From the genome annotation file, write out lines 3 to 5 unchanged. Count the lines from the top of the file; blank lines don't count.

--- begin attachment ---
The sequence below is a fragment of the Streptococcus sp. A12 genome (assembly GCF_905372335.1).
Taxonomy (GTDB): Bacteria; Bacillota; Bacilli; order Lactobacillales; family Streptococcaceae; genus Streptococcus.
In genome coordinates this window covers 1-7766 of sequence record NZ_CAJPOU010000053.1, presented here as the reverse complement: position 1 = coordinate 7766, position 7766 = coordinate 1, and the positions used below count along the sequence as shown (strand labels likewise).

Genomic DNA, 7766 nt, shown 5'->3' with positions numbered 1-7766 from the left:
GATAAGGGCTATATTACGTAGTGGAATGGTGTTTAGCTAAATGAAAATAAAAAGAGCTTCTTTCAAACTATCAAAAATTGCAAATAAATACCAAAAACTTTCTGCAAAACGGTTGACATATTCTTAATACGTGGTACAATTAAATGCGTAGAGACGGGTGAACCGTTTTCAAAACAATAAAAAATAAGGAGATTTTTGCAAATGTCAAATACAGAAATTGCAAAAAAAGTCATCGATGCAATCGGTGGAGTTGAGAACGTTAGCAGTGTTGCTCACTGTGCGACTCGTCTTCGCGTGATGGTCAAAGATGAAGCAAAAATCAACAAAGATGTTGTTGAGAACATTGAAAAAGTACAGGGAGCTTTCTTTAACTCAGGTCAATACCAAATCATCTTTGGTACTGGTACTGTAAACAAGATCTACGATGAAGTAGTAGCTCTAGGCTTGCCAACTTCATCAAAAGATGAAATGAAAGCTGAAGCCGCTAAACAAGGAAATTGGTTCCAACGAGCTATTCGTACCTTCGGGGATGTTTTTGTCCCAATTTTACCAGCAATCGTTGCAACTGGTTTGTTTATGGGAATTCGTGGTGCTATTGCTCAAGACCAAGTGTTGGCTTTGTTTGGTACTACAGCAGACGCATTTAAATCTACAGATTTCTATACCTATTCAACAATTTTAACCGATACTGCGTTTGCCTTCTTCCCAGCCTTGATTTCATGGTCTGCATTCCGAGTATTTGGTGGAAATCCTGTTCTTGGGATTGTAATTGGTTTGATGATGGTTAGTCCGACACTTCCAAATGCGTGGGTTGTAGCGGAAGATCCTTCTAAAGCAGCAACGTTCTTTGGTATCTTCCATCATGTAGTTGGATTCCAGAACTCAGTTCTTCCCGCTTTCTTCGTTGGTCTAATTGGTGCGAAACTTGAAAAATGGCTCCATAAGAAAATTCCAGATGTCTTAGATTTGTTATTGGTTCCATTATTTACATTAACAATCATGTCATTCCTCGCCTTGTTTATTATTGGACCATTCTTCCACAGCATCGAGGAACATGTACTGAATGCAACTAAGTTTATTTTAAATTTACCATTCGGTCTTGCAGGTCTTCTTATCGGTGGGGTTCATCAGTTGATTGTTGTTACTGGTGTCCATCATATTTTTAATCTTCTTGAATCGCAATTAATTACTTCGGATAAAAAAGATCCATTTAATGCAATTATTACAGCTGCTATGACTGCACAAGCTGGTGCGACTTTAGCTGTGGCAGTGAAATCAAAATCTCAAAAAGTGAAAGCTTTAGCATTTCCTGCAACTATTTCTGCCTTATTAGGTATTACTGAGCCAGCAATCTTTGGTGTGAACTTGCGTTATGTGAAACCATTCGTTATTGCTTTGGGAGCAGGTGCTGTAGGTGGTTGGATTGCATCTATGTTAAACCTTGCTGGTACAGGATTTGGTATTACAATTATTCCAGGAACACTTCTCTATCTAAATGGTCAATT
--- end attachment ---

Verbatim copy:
In genome coordinates this window covers 1-7766 of sequence record NZ_CAJPOU010000053.1, presented here as the reverse complement: position 1 = coordinate 7766, position 7766 = coordinate 1, and the positions used below count along the sequence as shown (strand labels likewise).

Genomic DNA, 7766 nt, shown 5'->3' with positions numbered 1-7766 from the left:
GATAAGGGCTATATTACGTAGTGGAATGGTGTTTAGCTAAATGAAAATAAAAAGAGCTTCTTTCAAACTATCAAAAATTGCAAATAAATACCAAAAACTTTCTGCAAAACGGTTGACATATTCTTAATACGTGGTACAATTAAATGCGTAGAGACGGGTGAACCGTTTTCAAAACAATAAAAAATAAGGAGATTTTTGCAAATGTCAAATACAGAAATTGCAAAAAAAGTCATCGATGCAATCGGTGGAGTTGAGAACGTTAGCAGTGTTGCTCACTGTGCGACTCGTCTTCGCGTGATGGTCAAAGATGAAGCAAAAATCAACAAAGATGTTGTTGAGAACATTGAAAAAGTACAGGGAGCTTTCTTTAACTCAGGTCAATACCAAATCATCTTTGGTACTGGTACTGTAAACAAGATCTACGATGAAGTAGTAGCTCTAGGCTTGCCAACTTCATCAAAAGATGAAATGAAAGCTGAAGCCGCTAAACAAGGAAATTGGTTCCAACGAGCTATTCGTACCTTCGGGGATGTTTTTGTCCCAATTTTACCAGCAATCGTTGCAACTGGTTTGTTTATGGGAATTCGTGGTGCTATTGCTCAAGACCAAGTGTTGGCTTTGTTTGGTACTACAGCAGACGCATTTAAATCTACAGATTTCTATACCTATTCAACAATTTTAACCGATACTGCGTTTGCCTTCTTCCCAGCCTTGATTTCATGGTCTGCATTCCGAGTATTTGGTGGAAATCCTGTTCTTGGGATTGTAATTGGTTTGATGATGGTTAGTCCGACACTTCCAAATGCGTGGGTTGTAGCGGAAGATCCTTCTAAAGCAGCAACGTTCTTTGGTATCTTCCATCATGTAGTTGGATTCCAGAACTCAGTTCTTCCCGCTTTCTTCGTTGGTCTAATTGGTGCGAAACTTGAAAAATGGCTCCATAAGAAAATTCCAGATGTCTTAGATTTGTTATTGGTTCCATTATTTACATTAACAATCATGTCATTCCTCGCCTTGTTTATTATTGGACCATTCTTCCACAGCATCGAGGAACATGTACTGAATGCAACTAAGTTTATTTTAAATTTACCATTCGGTCTTGCAGGTCTTCTTATCGGTGGGGTTCATCAGTTGATTGTTGTTACTGGTGTCCATCATATTTTTAATCTTCTTGAATCGCAATTAATTACTTCGGATAAAAAAGATCCATTTAATGCAATTATTACAGCTGCTATGACTGCACAAGCTGGTGCGACTTTAGCTGTGGCAGTGAAATCAAAATCTCAAAAAGTGAAAGCTTTAGCATTTCCTGCAACTATTTCTGCCTTATTAGGTATTACTGAGCCAGCAATCTTTGGTGTGAACTTGCGTTATGTGAAACCATTCGTTATTGCTTTGGGAGCAGGTGCTGTAGGTGGTTGGATTGCATCTATGTTAAACCTTGCTGGTACAGGATTTGGTATTACAATTATTCCAGGAACACTTCTCTATCTAAATGGTCAATT